Together We’re Better: The origins of the South Whidbey Community Center

This story originally appeared on the Readiness to Learn website and is used by permission.  You can read the original story here.

All photography by ML Harris.

By Lauren Flynn

A family lays a blanket in a field, opens a basket of snacks and prepares to be entertained by a traveling circus. A new Whidbey resident makes friends when they have their first social outing helping to paint the largest mural on the south end. A young boy plays with a moving art sculpture on the front lawn. The sounds of the marimba fill the air. All of these scenes are the product of the revitalization of the former middle school, now known as the South Whidbey Community Center.

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When the middle school campus closed in 2017, Readiness to Learn Executive Director Gail LaVassar - who is also the Director of School and Community Partnerships for the school district - was asked to lead the repurposing of the campus into a Community Center. The school district’s goals for the campus aligned with those of RTL: to have it remain accessible to the community with affordable opportunities for students to engage in extracurricular activities, easier access to  family support programs, and to be sustained through community partnerships. 

In 2018 Readiness To Learn programs moved from a portable unit behind the elementary school to front classrooms and offices at the South Whidbey Community Center. During this same time period other community organizations offering additional social services, education, recreation, and art programming also moved into campus.  By summer of 2018 all spaces were full and the collective of campus partners hosted a grand opening.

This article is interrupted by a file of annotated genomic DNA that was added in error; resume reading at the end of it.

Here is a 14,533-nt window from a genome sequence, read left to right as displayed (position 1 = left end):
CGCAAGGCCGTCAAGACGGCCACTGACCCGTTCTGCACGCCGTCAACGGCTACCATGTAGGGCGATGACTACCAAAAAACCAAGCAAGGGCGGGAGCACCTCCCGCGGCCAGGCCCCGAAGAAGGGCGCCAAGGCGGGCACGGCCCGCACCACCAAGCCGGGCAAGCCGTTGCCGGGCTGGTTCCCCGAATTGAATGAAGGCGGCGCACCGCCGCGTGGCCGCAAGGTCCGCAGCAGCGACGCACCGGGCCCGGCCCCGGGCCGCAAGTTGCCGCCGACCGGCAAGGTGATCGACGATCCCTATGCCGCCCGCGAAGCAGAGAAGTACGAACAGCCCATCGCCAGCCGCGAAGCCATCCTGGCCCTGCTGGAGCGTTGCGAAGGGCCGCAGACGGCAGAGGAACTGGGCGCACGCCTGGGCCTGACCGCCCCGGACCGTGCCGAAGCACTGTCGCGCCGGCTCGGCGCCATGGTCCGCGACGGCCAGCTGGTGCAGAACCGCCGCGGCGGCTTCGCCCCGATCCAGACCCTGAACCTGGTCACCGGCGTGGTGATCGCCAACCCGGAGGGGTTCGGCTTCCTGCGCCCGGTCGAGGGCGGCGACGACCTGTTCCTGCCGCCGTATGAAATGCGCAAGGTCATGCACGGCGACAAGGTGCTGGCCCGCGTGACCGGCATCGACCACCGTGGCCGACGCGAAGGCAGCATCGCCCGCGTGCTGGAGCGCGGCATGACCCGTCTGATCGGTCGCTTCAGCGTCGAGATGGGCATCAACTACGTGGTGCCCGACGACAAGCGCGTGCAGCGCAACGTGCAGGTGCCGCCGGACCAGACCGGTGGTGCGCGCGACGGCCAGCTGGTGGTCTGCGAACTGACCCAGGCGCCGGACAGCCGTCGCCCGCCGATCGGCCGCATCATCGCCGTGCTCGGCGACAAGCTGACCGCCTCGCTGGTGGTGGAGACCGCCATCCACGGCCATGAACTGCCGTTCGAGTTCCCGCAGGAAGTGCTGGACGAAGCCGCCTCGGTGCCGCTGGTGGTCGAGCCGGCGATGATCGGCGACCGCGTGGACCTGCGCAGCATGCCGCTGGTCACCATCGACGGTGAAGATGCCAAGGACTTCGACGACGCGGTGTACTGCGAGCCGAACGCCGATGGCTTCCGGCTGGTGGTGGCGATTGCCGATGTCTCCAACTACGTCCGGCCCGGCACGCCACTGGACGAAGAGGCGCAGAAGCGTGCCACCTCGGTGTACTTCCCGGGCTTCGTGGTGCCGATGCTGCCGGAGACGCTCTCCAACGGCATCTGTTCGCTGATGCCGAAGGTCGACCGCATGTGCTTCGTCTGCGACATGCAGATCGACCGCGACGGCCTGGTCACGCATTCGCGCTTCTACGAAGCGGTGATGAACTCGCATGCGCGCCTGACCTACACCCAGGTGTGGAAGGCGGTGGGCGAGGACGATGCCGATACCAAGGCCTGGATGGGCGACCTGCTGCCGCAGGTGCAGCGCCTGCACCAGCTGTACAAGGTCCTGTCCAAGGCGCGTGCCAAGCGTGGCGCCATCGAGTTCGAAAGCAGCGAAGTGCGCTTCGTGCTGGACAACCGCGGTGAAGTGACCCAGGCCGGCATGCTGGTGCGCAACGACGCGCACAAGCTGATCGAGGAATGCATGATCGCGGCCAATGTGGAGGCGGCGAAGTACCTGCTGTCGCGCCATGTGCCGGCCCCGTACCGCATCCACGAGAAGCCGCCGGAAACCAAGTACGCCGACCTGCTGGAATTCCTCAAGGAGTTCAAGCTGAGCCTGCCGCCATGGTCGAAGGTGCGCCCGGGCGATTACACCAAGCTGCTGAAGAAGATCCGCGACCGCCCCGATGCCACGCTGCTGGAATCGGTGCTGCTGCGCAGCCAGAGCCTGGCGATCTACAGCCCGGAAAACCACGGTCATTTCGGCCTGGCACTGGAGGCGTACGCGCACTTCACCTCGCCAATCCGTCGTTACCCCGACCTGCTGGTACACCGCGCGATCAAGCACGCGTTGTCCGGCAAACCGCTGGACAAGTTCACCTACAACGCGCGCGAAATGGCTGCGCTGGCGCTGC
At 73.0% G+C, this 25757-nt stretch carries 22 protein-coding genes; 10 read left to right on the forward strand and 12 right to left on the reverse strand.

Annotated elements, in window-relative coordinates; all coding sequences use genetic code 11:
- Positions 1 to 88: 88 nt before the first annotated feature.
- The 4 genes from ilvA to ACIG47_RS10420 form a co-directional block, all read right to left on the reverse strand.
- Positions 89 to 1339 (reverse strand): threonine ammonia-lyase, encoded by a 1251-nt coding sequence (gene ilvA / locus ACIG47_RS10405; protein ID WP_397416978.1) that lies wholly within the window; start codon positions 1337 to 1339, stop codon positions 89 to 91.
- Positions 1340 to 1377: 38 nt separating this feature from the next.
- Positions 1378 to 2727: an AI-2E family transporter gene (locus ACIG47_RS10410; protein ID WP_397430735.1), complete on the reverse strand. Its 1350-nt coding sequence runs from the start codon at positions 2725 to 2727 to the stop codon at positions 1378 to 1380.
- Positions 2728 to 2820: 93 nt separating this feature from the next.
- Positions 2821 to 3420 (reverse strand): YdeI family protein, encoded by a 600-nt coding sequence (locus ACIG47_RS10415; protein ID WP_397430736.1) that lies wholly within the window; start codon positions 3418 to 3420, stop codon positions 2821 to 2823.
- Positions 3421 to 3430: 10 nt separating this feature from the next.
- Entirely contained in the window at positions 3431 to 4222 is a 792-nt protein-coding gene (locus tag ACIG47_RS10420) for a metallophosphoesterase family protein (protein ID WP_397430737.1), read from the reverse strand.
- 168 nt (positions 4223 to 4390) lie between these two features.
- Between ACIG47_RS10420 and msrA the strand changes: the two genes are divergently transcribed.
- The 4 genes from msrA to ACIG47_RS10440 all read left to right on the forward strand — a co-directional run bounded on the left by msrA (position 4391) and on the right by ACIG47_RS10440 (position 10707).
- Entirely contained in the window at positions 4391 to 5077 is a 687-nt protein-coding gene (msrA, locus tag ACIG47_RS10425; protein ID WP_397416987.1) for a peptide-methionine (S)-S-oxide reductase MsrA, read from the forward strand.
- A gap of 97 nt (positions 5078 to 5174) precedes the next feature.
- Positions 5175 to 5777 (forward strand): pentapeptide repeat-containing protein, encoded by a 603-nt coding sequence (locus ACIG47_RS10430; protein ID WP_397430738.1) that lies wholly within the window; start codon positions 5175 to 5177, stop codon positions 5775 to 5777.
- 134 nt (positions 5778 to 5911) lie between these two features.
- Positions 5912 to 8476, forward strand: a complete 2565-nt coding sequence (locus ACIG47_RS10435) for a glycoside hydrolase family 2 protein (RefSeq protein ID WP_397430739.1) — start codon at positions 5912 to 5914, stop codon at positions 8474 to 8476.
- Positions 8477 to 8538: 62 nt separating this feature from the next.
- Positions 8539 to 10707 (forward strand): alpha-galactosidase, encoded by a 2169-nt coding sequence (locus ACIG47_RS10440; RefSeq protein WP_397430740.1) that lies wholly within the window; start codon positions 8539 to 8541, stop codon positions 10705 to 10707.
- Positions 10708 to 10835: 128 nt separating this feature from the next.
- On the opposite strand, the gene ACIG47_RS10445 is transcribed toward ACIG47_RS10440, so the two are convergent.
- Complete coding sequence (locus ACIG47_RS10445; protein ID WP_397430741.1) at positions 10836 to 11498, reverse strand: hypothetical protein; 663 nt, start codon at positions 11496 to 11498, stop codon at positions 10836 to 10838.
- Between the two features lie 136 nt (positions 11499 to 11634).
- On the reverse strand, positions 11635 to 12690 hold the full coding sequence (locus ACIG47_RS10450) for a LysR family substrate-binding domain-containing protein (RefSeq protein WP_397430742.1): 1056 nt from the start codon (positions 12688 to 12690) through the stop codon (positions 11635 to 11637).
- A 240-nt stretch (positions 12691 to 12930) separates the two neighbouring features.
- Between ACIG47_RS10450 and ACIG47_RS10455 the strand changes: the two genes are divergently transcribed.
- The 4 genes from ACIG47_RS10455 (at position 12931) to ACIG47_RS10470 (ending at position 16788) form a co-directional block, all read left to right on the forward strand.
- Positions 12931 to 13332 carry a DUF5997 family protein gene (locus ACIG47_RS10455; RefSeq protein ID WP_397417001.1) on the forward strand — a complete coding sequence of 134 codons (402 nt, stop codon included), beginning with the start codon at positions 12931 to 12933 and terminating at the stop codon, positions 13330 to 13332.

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With campus partners in place, coordinated efforts launched, providing programming for hundreds of students to experience hands-on learning, community access to social service in a non stigmatizing location, recreation for all, and increased exposure to the arts.  Learning, healing, and communicating through art is a priority at the center. The use of art in different mediums - ranging from the courtyard mural to indoor installations - helps set the stage as we work to create an inclusive and welcoming campus. 
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As we head into the fall and a new school year, we celebrate a successful year. Our largest SummerFUN! Program yet took place over two sessions, providing local students cost-free workshops and camps. We hosted community family entertainment like Family Fun Day and the Up Up Up Crane Truck Circus Ensemble, providing outdoor opportunities for connection and community. Health services like the SmileMobile Mobile Dental unit and Bloodworks Northwest Blood Drive were stationed at the Center with full days of appointments for members in the community.

This week, a mother heads up the stairs and into the hallway to the Family Resource Center. RTL Staff and volunteers greet her and show her around the Back To School store as she fills a bag with supplies for her kids. The reader board along Camano Avenue changes from a Back To School reminder to an inspiring quote for a new school year. The constant buzzing of summer youth programs is replaced by the calm of planning for what’s next at the Community Center.